Playing with tradition
Plates with blue-painted motifs are probably the most traditional style there is, but with the PROMENAD series we wanted to find a decorative style that also felt playful and modern, even though it’s classic. That’s why we asked designer Malin Åkerblom to help us and use her artistic talents to make PROMENAD plates something very special.
Story: There is an interesting story behind blue-painted porcelain. This classic combination was first created in Holland in the 17th century as an attempt to copy porcelain from China, which was often decorated with plant and flower patterns in cobalt blue. The trend later spread to the Swedish porcelain factories which produced decorative plates for everyday use. When the PROMENAD series was still in the idea stage, we decided that it was just this porcelain tradition we wanted to work with. We wanted a classic plate with a hand-painted look, but that breaks with the conventional in a playful way and becomes something totally new. To succeed with our plan we contacted designer Malin Åkerman. Malin had previously painted beautiful watercolours for our metre fabrics. And when the product developer for porcelain saw her skill she knew that it was just Malin’s artistic talents that were needed to create the motifs for PROMENAD. Even though decals were used to decorate the plates, it was important to bring out the hand-painted feeling. So Malin was given a free hand to paint the motifs for three classic plates and one deep bowl.
Playfulness was also something that Malin concentrated on in her design. She painted watercolours in different nuances of blue to connect with the traditional porcelain, but her motifs were different than what you usually find on plates.”At this point in my life I was fascinated by the shape of hot air balloons and how they float when they move. I also looked at a lot of old tiles with patterns and at mosaic decorations in architecture to find a style that brings out the different nuances of blue,” says Malin.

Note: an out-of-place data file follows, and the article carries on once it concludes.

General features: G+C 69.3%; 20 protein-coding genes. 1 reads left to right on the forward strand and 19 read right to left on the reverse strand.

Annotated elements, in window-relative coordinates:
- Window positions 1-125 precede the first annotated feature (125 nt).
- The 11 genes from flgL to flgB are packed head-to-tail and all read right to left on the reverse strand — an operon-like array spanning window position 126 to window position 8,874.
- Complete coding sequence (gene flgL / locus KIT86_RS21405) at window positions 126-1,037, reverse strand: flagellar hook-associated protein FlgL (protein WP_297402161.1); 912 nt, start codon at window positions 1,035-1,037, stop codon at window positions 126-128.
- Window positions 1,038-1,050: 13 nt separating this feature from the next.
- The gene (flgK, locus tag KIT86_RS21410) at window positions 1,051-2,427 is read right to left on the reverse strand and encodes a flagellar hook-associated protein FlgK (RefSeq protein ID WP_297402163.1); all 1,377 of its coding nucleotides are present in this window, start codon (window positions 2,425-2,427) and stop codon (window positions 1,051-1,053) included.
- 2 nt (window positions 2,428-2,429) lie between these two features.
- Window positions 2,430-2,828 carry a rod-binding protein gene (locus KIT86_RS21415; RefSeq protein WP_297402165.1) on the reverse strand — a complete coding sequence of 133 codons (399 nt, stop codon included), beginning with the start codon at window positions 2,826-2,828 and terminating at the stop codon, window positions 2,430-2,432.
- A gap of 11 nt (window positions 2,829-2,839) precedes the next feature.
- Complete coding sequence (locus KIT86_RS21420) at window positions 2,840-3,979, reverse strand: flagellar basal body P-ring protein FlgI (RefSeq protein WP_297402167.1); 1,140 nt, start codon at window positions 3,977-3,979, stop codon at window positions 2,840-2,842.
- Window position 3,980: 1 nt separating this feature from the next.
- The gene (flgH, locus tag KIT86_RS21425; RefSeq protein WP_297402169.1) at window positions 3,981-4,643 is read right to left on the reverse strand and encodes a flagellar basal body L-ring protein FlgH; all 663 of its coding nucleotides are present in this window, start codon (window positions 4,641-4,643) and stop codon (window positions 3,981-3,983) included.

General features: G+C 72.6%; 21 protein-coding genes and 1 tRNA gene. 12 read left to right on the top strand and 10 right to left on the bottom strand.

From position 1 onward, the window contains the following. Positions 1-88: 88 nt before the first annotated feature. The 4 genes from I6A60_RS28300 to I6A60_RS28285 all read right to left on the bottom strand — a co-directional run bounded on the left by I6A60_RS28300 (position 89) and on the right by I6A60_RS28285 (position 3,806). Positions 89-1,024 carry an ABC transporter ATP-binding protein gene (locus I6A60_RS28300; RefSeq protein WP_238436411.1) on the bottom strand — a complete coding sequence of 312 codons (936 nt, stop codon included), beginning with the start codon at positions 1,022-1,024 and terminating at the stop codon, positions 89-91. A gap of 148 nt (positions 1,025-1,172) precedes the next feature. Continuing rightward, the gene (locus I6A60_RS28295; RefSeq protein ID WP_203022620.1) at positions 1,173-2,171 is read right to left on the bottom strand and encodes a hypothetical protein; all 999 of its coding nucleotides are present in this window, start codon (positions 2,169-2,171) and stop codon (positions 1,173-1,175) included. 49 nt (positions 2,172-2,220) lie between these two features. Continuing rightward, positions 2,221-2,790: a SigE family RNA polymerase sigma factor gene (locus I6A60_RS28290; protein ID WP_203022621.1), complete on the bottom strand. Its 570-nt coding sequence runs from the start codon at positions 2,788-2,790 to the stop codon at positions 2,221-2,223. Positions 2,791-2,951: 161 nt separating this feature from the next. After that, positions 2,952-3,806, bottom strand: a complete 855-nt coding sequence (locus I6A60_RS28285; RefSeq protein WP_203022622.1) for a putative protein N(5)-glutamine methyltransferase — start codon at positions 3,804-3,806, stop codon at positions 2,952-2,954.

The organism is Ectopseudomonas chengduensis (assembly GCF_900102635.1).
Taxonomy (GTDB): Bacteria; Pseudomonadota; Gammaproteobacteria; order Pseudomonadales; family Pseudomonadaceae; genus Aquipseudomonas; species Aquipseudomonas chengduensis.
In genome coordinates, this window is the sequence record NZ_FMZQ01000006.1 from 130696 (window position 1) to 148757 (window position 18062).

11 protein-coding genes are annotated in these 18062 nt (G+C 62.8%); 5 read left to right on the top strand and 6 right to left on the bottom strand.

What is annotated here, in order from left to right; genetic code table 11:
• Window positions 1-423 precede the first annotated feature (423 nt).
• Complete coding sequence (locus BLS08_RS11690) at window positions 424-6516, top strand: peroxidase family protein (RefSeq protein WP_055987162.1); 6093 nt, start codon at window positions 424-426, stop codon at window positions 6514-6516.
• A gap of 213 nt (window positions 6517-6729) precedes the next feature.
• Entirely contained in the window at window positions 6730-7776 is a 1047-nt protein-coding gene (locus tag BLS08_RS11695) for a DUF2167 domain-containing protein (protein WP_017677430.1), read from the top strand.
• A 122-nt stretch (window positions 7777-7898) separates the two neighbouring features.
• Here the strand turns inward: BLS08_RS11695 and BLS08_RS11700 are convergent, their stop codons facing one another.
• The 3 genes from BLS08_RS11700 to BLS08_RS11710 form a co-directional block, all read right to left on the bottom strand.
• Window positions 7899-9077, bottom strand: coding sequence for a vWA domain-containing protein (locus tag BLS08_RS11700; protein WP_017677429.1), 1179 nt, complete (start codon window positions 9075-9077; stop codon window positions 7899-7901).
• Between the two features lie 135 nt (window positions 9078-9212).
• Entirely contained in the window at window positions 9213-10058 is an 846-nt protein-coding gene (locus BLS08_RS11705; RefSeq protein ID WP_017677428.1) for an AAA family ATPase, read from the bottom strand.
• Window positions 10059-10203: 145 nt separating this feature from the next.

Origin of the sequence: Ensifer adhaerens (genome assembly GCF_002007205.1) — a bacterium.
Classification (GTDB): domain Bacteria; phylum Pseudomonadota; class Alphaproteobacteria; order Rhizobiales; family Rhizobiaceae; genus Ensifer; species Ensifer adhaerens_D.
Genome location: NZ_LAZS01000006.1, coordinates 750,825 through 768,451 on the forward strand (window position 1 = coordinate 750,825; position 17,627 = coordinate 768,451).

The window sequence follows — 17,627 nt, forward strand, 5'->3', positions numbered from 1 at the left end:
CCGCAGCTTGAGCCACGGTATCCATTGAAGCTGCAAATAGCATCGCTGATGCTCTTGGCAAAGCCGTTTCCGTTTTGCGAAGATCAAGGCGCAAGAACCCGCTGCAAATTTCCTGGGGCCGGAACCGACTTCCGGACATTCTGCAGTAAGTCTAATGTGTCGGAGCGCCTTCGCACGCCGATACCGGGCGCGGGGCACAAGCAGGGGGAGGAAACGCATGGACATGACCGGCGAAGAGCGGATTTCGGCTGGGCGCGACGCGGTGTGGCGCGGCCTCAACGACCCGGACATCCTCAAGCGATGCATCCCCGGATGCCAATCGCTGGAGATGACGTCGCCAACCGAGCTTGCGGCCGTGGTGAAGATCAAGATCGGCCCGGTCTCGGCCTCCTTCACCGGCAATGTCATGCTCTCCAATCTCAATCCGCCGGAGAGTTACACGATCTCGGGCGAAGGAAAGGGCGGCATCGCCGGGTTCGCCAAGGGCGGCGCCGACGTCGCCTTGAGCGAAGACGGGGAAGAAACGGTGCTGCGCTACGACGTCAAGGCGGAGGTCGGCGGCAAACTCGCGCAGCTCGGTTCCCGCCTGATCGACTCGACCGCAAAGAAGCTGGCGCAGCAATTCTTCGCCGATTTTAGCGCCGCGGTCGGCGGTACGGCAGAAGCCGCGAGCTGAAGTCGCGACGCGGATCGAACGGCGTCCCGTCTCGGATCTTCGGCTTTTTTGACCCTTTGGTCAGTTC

After painting different motifs with blue watercolour paint, she scanned them into the computer, printed them out and began arranging them playfully on the plates. Usually, porcelain is decorated around the edge or centred in the middle. But to create something unexpected on the classic plates, Malin chose to arrange the decorations on the plates in a somewhat unconventional way. For example, the hot air balloon flies away over the edge of the side plate, and a bird breaks free from the decoration on the plate and flies off. The bowl has a beautiful border – straight across the inside of the bowl instead of along the outside edge.
”I like it when things can appeal to both adults and children. The motifs aren’t centred, so there’s no right way to set the plates on the table either. Depending on which direction you choose to place the plates, you’ll discover different things in the motifs. Something like when you look at a cloud and it forms different figures. So children can let their imaginations drift away when they eat dinner. Because, if you don’t get bored with a design, you’ll want to keep it for longer,” explains Malin. Which is also the point with PROMENAD – beautiful pieces in a table setting that work just as well with fine wine glasses as breakfast cereal. Regardless of whether you choose to place them in a playful or a traditional way.
Designer thought Malin Åkerblom: ”I was inspired by old hand-painted tiles and architecture with mosaics. The blue colour relates back to traditional porcelain, but the motifs are more unexpected. Like the hot air balloon that represents freedom and playfulness. The motifs on PROMENAD are positioned a bit unconventionally. Depending on which direction you look at them from, you see different things in the motifs. The idea is that the plates should work just as well for every day as for parties. Together with both fine wine glasses and breakfast cereal. And spread happiness for many years.”